The Kentucky Folklife Program has been awarded the 2023 Kentucky History Award for their work on the What Happened to Jonesville? exhibition. The exhibition explores the history of Jonesville, a vibrant African American community in Bowling Green that was demolished in 1963 during an “urban renewal” campaign. The project involved a partnership between the Kentucky Folklife Program, Kentucky Museum, African American Museum of Bowling Green, WKU Department of Folk Studies and Anthropology, and Kentucky Arts Council. The exhibition was created through the Community Scholars program, which trained researchers to conduct fieldwork research and oral history interviews with former residents of Jonesville and their descendants. The exhibition appeared in poster format at the Kentucky Museum during WKU’s Homecoming in 2022 and has since been made available in various formats.
In light of the recent report by WKU News, the Kentucky Folklife Program has received a prestigious award for their work on the What Happened to Jonesville? exhibition. The 2023 Kentucky History Award was presented by the Kentucky Historical Society (KHS) in recognition of the program’s outstanding achievement in promoting the value of Kentucky history through awareness, preservation, and appreciation of state and local history.
The Kentucky History Award is presented each year for exhibitions that demonstrate their significance in four categories: Value, Rigor, Relevance, and Accessibility. The What Happened to Jonesville? exhibition clearly met all four criteria, making a significant contribution to Kentucky and local history, ensuring content was accurate and balanced, being meaningful and accessible to its audience, and promoting availability and ease of use.
The exhibition explores the history of Jonesville, a vibrant African American community in Bowling Green. Jonesville was home to many families who worked, attended school, and worshipped at church, living as a community. At its height, Jonesville had 85 houses. However, in 1963, the City of Bowling Green directed a campaign of “urban renewal” that demolished Jonesville and removed its people. The land was sold to WKU, and although the buildings are gone and many residents have passed on, Jonesville’s stories live on through former residents and their descendants.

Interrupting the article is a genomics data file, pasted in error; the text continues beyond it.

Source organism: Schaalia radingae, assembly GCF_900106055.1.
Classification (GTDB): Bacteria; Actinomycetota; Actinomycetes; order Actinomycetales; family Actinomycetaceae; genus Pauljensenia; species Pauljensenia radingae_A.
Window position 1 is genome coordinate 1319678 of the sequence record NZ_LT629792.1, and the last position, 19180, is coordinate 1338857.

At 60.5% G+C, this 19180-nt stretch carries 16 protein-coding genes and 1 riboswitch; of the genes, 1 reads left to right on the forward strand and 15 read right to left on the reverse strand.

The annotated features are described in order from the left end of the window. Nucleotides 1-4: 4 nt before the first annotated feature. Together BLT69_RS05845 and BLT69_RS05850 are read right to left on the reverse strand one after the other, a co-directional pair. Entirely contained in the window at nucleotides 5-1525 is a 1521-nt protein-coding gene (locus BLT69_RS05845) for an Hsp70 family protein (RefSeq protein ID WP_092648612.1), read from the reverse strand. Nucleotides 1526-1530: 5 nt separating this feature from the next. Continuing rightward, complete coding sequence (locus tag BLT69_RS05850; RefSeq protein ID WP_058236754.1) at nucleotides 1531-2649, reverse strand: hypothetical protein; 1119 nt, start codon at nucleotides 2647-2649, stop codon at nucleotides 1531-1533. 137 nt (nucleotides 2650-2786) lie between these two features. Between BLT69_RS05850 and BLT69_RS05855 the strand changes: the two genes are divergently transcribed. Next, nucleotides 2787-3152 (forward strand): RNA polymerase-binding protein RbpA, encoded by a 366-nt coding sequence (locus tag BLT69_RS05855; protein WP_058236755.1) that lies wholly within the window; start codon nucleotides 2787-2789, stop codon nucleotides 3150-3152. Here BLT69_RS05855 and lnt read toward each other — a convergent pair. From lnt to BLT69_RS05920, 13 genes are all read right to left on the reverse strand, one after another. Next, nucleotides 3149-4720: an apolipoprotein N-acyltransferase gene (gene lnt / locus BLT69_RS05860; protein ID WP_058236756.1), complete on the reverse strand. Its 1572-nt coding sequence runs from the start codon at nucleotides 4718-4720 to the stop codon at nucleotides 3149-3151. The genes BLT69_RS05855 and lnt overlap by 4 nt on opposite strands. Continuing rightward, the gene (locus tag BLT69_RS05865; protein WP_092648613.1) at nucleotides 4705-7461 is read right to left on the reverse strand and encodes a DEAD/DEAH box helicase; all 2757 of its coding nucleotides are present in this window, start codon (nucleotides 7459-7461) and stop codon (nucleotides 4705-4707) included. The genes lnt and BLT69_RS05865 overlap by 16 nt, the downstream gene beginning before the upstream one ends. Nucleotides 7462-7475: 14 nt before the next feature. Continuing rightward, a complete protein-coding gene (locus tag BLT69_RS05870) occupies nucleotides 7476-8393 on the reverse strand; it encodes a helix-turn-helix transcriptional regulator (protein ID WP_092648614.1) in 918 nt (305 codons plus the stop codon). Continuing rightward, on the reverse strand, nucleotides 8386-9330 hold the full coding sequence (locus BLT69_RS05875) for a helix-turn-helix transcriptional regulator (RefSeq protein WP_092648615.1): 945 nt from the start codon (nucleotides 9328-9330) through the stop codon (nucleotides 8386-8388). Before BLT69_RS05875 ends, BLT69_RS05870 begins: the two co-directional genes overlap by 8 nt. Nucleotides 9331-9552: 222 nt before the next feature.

What Happened to Jonesville? is the result of a partnership between several organizations, including the Kentucky Folklife Program, Kentucky Museum, African American Museum of Bowling Green, WKU Department of Folk Studies and Anthropology, and Kentucky Arts Council. The project began in the summer of 2022, when seven Southcentral Kentucky residents explored the history and story of Jonesville through the Community Scholars program, a statewide training program for documenting traditional arts and culture.
Guided by the Kentucky Folklife Program and Kentucky Arts Council, this group of researchers explored how to conduct fieldwork research and applied their training to conduct oral history interviews with former residents of Jonesville and their descendants, creating the interpretive exhibit. The exhibition appeared in poster format at the Kentucky Museum during WKU’s Homecoming in 2022 and remained on view until early 2023.
In addition to the poster exhibition, a traveling pop-up version, a virtual exhibit, and an exhibition catalog have been created to ensure the exhibition’s accessibility to as many people as possible. The catalog includes essays on the history of Jonesville, the process of creating the exhibition, and transcripts of the oral history interviews conducted by the Community Scholars.
The Kentucky Folklife Program’s work on the What Happened to Jonesville? exhibition serves as a reminder of the importance of preserving and sharing the stories of communities that have been erased or forgotten. Through their dedication and hard work, the program has created a moving tribute to the people of Jonesville and their enduring legacy. The award from the Kentucky Historical Society is a well-deserved recognition of the program’s achievement and the importance of their work in promoting the value of Kentucky history.